Grandparents are key figures in the diversity of families that exist, and they have the ability to significantly influence the lives of their grandchildren. Looking ahead to National Grandparents Day, it is pertinent to recognize the importance of their role in family dynamics and learn what should be done to develop and strengthen healthy interactions with grandchildren.
The clinical psychologist Henry Castellanos Ortiz considers that, To analyze immediate family structures and childhood development, grandparents must be taken into account, since they are the ones who reveal behaviors, habits and, sometimes, traumas to their offspring.
“I have many cases in which parents complain that grandparents are very permissive, that they buy things for their children, without their permission. These grandparents may not have been very good parents or perhaps they were very strict with their children and, by way of compensation, they allow their grandchildren many things, which can create a very latent and very dangerous dysfunction, if not addressed ”, exemplified the also systemic family psychotherapist.
“Grandparents pimp and dads correct”
In Puerto Rico there is an almost cultural idea that grandparents are the ones who indulge all the whims of their grandchildren, while parents are the only ones who influence, educate and correct. However, it is known that the behaviors of grandparents with their grandchildren impact their development in various ways.
That is why Castellanos Ortiz emphasized that grandparents must have communication with the children’s parents to establish limits and agreements around parenting. In this way, it is avoided that there is a tension between adults that can be perceived by children that could cause them concern or anguish.
Beyond communication, the mental health professional also emphasized that grandparents must be trained in how to care for their grandchildren. This recommendation is particularly important for grandparents who become primary caregivers, a situation that frequently occurs in Puerto Rico.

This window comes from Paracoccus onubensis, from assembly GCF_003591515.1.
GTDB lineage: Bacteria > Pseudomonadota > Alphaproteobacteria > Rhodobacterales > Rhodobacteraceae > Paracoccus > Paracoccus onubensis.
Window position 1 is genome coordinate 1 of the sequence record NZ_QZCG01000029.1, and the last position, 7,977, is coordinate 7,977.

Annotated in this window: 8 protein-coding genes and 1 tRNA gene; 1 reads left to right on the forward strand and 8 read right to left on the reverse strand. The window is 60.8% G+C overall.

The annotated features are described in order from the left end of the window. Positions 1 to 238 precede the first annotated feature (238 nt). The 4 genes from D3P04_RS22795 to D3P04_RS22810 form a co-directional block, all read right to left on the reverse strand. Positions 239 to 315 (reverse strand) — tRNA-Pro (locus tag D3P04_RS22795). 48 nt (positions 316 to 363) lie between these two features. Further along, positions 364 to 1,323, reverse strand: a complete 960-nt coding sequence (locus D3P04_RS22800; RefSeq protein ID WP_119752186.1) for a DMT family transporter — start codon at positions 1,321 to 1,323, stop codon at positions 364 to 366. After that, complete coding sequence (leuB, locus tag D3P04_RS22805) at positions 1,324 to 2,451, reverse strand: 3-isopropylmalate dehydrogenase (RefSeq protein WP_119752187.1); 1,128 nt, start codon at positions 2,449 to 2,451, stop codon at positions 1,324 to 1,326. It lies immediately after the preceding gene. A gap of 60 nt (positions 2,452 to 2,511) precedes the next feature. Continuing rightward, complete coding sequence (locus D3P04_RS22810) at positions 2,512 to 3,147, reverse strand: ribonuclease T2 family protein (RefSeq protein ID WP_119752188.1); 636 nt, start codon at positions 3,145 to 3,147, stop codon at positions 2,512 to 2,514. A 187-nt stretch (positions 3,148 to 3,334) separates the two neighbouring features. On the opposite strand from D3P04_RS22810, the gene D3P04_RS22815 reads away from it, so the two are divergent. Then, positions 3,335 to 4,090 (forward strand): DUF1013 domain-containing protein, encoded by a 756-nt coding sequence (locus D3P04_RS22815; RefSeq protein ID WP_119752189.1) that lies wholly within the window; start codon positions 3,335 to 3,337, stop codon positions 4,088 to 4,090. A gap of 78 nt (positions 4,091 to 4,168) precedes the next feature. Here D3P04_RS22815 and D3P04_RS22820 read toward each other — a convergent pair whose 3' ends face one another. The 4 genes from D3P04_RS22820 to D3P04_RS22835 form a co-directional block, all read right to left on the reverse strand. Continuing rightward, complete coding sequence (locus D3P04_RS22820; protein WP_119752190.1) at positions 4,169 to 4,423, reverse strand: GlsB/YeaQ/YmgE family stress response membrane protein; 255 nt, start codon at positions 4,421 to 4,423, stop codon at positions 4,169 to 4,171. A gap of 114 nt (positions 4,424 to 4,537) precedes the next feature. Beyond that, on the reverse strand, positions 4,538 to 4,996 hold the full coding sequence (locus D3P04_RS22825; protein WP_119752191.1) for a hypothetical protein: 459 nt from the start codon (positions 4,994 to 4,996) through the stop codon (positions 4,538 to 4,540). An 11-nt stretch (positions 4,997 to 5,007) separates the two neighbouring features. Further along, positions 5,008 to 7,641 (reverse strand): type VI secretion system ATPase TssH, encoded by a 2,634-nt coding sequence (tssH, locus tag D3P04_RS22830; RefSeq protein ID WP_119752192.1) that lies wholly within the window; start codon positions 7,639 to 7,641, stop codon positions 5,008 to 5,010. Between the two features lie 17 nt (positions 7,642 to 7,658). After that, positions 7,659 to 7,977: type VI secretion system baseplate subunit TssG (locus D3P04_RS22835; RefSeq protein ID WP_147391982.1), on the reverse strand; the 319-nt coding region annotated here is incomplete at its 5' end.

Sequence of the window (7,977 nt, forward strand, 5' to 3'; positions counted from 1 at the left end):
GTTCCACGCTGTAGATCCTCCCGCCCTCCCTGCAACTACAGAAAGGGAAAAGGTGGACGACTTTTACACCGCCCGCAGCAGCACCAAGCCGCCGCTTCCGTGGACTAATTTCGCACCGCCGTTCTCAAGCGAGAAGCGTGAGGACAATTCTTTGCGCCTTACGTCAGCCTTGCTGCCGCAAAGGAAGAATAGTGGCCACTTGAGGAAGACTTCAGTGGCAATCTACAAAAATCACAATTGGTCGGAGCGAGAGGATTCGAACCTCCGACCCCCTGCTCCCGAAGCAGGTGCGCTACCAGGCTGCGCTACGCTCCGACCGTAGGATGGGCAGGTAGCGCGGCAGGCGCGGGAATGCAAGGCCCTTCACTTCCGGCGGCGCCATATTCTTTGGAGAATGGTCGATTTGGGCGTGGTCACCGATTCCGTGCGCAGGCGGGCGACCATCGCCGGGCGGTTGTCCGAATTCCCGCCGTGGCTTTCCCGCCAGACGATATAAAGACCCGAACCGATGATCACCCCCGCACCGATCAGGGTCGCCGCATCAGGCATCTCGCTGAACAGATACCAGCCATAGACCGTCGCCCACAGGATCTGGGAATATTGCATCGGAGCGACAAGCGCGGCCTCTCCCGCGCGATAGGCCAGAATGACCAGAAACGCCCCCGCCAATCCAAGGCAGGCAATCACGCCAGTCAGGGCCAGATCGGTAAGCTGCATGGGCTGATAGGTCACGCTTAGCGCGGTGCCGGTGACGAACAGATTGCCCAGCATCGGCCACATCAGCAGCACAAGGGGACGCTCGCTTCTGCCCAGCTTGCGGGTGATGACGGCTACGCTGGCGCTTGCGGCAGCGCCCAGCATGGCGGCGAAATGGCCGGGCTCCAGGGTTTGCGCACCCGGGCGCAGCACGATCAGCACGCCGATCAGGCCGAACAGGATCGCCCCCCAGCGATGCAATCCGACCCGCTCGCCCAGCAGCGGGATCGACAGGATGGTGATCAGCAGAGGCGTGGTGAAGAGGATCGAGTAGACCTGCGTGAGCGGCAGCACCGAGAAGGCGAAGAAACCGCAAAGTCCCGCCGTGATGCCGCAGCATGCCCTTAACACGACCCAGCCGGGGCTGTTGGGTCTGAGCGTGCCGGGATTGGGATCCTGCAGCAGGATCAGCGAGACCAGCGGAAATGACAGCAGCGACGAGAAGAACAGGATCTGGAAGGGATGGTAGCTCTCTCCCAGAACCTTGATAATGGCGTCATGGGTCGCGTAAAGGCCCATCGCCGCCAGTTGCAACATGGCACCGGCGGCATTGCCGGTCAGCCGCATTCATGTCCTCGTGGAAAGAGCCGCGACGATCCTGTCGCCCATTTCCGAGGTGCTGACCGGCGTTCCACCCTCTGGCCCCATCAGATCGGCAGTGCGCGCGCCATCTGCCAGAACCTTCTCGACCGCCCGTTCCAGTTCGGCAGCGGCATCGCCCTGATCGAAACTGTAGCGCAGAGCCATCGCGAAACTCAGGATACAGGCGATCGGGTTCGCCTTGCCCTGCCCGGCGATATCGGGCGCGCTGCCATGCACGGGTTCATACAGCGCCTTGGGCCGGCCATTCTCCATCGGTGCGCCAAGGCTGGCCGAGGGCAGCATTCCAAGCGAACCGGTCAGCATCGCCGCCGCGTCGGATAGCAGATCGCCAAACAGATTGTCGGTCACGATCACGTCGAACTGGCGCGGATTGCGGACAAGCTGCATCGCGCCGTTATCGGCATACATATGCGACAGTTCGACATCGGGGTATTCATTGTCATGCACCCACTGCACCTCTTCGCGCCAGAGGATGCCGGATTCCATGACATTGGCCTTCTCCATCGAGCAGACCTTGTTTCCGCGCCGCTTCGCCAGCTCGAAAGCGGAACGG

According to a document from the Puerto Rico Institute of Statistics, for the year 2017, it was estimated that, on the island, 51,474 grandparents lived with their grandchildren and 19,408 grandparents were in charge of their grandchildren.
“The rule of thanatology is that, if a caregiver is not trained, he becomes sicker than the patient. Imagine, then, these grandparents who are not given a good school to be grandparents or, in particular cases, a good school to be parents. Many mistakes are made that can be avoided through dialogue and training”, she stressed.
How much authority should grandparents have?
The answer to this question will vary, depending on family dynamics and how similar the parenting perspectives of the grandparents are to that of the parents, because if they are similar, the grandparents are more likely to impart reprimand to the grandchildren, without face conflict from parents.
For families with divorced parents, it’s especially vital to have a conversation about how much power grandparents have in reprimanding their grandchildren. As new family ties are formed with people who may already have children with other people, the likelihood of conflict increases if there is no effective communication.
“Family dynamics change with the integration of people who already have children. Consequently, those children have grandparents who will now be in the lives of the other party’s children and will likely want to have a say in childhood development. Imagine that emotional dance for the grandchildren”Castellanos Ortiz commented.
The incidence of divorces in Puerto Rico is high. According to the Annual Marriage and Divorce Report of the Puerto Rico Department of Health, in 2015 and 2016, for every 100 marriages celebrated, around 69 and 70 divorces were granted.
Family meetings as a communication tool
Regardless of the family structure, Castellanos Ortiz suggested holding family gatherings with grandparents and even grandchildren present.
The idea is that all members of the family have a space in which they can express their concerns regarding the family. However, the conversations during this meeting do not have to be limited to resolving conflicts.
“It is enough to take out a little while in the week. It can be 40 minutes or an hour one day a week to create a dialogue colloquium. Whether you talk about cars, basketball or politics. The important thing is to talk about us. That is a very rich experience that leads to effective communication when conflicts arise”, she concluded.